Going Round in Circles

Or : Multiplying by \(i\).

The beginning of complex numbers is often attributed to Cardano (1501 – 1576).  Complex numbers provide a solution to the equation \(x^2 = -1\).

They are an extension of the number system from \(\Bbb R\) (the real numbers) to \(\Bbb C\) (the complex numbers).

Complex numbers take the form :

\(z = a + bi\),

where \(a,b\) are real numbers and \( i = \sqrt -1\).

The normal rules of arithmetic and algebra apply with the additional rule that :

\(i^2 = -1\)

When two complex numbers are multiplied together the real numbers, \(a\) and \(b\), act as scalars and the imaginary number, \(i\), acts as a rotation about the origin, \(0\), (counter-clockwise from the positive real axis). Multiplication by \(i\) on its own leads to a rotation of \(\pi/2\) radians in the complex plane.

\(\begin{align}1\cdot i & =  i & = i\\
i\cdot i & = i^2 & = -1\\
-1\cdot i & = i^3 & = -i\\
-i\cdot i & =  -i^2 & = 1 \end{align}\)

OldTrout, Going Postal

Starting at any point on the real axis, (Re), and repeatedly mutilplying by \(i\) traces larger or smaller circles.

The multiplication of two complex numbers gives another complex number.

Let :

\(z = a + bi\) and \(w = c + di\)

Then :

\(\begin{align} zw & = (a + bi)(c + di)\\
& = ac + bdi^2 + adi + bci\\
& = ac-bd + (ad + bc)i \end{align}\)

Taking our starting point as one again, this time we multiply by \(1 + i\) repeatedly.

\(\begin{align}1(1 + i) & = 1 + i\\
(1 + i)(1 + i) & = 2i\\
2i(1 + i) & = -2 + 2i\\
(-2 + 2i)(1 + i) & = -4\\
-4(1 + i) & = -4-4i\\
(-4 – 4i)(1 + i) & = -8i\\
(-8i)(1 + i) & = 8-8i\\
(8 – 8i)(1 + i) & = 16 \end{align}\)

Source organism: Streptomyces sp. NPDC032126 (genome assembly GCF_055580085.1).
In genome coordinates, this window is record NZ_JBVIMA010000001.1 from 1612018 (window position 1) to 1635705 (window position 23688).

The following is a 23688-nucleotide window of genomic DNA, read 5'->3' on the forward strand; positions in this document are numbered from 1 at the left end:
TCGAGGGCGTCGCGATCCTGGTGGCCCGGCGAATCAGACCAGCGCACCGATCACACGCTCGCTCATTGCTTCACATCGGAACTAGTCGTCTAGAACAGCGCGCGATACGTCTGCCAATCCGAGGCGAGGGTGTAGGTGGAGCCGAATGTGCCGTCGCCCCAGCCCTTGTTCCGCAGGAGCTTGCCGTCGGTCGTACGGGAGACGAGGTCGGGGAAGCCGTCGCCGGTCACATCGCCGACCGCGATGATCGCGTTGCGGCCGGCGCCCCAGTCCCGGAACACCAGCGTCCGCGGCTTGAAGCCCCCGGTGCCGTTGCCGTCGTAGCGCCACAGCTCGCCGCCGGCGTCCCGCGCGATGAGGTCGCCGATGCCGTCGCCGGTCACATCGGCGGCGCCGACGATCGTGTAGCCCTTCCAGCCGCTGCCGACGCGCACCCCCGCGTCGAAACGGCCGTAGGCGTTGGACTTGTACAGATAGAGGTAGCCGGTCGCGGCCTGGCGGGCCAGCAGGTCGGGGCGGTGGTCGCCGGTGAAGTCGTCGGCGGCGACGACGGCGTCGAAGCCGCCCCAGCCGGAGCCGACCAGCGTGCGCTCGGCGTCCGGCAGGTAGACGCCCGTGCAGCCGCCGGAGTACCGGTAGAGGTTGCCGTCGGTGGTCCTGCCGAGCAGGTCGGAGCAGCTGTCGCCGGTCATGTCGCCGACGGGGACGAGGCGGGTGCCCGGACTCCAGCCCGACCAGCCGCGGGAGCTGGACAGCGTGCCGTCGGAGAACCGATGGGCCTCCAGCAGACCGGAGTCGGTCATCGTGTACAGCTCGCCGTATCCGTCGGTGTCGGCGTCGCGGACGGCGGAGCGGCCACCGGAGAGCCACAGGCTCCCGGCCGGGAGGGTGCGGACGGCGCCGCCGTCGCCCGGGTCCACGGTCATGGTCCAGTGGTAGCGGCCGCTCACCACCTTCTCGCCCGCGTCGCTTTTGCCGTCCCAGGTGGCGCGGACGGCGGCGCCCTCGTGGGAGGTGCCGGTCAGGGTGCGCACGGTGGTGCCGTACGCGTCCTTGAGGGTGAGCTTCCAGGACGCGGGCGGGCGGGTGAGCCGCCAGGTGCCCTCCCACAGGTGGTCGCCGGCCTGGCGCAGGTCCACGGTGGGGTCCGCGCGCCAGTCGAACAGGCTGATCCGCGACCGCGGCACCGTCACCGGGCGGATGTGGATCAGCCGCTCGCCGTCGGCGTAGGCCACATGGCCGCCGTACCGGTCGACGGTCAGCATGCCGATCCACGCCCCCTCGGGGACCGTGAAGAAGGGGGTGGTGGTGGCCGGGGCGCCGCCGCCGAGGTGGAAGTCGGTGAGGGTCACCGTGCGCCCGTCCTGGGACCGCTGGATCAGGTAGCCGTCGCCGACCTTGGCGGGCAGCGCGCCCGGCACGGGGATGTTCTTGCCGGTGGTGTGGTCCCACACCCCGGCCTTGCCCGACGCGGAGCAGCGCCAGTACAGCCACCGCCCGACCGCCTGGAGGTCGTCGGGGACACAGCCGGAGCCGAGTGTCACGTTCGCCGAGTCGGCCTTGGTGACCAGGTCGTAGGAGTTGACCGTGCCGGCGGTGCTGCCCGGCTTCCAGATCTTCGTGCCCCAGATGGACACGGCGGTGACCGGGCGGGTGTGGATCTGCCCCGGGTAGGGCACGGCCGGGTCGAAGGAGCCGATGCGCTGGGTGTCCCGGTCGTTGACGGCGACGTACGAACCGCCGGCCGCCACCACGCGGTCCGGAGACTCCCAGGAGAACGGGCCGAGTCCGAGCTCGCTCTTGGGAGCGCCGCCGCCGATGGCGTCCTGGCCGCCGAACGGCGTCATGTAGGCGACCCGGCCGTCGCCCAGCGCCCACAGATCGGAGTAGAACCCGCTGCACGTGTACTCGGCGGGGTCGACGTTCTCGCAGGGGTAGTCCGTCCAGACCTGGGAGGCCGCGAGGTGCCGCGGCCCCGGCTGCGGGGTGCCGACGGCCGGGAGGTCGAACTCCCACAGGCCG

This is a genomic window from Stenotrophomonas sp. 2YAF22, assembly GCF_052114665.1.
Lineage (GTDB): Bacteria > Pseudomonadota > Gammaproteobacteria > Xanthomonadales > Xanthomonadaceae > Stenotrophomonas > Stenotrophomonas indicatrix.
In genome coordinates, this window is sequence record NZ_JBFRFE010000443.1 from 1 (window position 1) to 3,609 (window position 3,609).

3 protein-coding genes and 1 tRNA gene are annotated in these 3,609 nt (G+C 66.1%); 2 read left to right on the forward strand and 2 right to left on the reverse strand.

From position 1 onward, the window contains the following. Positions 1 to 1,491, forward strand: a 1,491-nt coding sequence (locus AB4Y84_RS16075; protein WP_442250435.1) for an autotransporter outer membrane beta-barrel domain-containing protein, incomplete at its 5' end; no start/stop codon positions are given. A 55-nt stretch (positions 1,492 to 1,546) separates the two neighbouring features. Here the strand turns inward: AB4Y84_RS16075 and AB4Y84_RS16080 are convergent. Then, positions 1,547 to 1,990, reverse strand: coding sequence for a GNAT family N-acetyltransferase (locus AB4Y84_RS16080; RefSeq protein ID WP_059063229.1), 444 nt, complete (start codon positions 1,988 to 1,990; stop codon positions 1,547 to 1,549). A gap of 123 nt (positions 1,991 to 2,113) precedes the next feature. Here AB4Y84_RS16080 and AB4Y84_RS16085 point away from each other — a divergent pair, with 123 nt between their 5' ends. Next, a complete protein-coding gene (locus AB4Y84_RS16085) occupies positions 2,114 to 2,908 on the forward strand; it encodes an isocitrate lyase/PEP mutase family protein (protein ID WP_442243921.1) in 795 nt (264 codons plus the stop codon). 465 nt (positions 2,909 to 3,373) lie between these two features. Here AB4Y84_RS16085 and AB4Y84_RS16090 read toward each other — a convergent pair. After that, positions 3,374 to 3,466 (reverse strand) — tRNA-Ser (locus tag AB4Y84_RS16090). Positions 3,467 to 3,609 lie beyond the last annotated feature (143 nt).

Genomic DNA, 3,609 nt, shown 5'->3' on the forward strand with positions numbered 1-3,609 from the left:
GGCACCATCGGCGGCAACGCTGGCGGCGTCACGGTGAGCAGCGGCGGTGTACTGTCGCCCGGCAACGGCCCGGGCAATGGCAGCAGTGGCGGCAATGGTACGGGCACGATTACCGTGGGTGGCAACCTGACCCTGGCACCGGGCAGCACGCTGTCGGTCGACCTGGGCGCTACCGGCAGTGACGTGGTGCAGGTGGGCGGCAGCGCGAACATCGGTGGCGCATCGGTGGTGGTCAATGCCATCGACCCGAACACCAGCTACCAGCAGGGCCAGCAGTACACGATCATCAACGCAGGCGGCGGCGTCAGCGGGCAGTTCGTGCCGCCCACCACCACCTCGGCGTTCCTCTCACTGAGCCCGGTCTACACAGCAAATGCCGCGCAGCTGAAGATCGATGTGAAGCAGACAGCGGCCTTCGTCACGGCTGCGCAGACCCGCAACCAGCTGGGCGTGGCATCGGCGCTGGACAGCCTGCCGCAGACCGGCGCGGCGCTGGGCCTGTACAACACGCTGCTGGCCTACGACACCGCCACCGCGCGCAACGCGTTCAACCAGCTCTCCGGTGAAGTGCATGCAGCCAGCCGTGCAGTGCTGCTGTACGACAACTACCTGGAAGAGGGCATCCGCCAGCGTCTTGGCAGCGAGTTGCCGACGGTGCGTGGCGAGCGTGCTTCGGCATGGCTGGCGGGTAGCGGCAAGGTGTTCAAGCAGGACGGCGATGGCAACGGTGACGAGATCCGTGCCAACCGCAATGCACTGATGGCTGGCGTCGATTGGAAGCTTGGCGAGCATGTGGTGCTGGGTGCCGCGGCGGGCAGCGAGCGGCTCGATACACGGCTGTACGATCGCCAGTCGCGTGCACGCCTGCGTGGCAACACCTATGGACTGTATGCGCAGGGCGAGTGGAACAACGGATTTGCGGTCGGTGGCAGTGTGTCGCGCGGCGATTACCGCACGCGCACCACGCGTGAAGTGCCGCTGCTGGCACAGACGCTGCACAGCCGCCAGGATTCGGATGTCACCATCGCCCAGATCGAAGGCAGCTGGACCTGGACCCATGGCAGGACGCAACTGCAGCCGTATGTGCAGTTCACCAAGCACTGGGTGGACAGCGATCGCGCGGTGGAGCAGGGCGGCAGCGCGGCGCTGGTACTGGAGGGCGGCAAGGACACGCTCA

OldTrout, Going Postal

We still have a rotational locus but now in the form of a spiral.

Each multiplication by \(1 + i\) leads to a rotation by \(\pi/4\) and an increase in distance from the origin by \(\sqrt 2\).

This is because the point \(1 + i\) is at a distance \(\sqrt 2\) from the origin, \(0\), (by Pythagorus) and the angle that this point makes to the positive real axis is arctan \((1/1) = \pi/4\), where arctan is the inverse of the tangent function.

We look at an example.

Let :

\(z = 3 + 4i\) and \(w = 5 + 2i\)

Then :

\(zw = 7 + 26i\),

by the above formula.

We can break it down to see what is happening.

\((3 + 4i)5 = 15 + 20i\)

OldTrout, Going Postal

The point has been scaled up by a factor of \(5\) and the angle is left unchanged.

\((3 + 4i)2i = -8 + 6i\)

OldTrout, Going Postal

The point has been scaled up by a factor of \(2\) and rotated by an angle of \(\pi/2\).

The addition of these two parts gives us the point \(7 + 26i\)

OldTrout, Going Postal

In terms of distances and angles (the polar representation) :

\(z = (r_1, \theta), w = (r_2, \phi)\) and \(zw = (r_1r_2, \theta + \phi)\).

\(z = 3 + 4i = (5, \theta)\), where \(\theta = \)arctan\((4/3) \approx 0.9273\) radians \(\approx 53.13^\circ\)

\(w = 5 + 2i = (\sqrt29, \phi)\), where \(\phi = \)arctan\((2/5) \approx 0.3805\) radians \(\approx 21.80^\circ\)

\(zw = 7 +26i = (5\sqrt29, \theta + \phi)\), where\(\theta + \phi =\)arctan\((26/7) \approx 1.3078\) radians \(\approx 74.93^\circ\)

 

Next time we will rotate in three different directions using the quaternions.
 

© OldTrout \(2019\)
 

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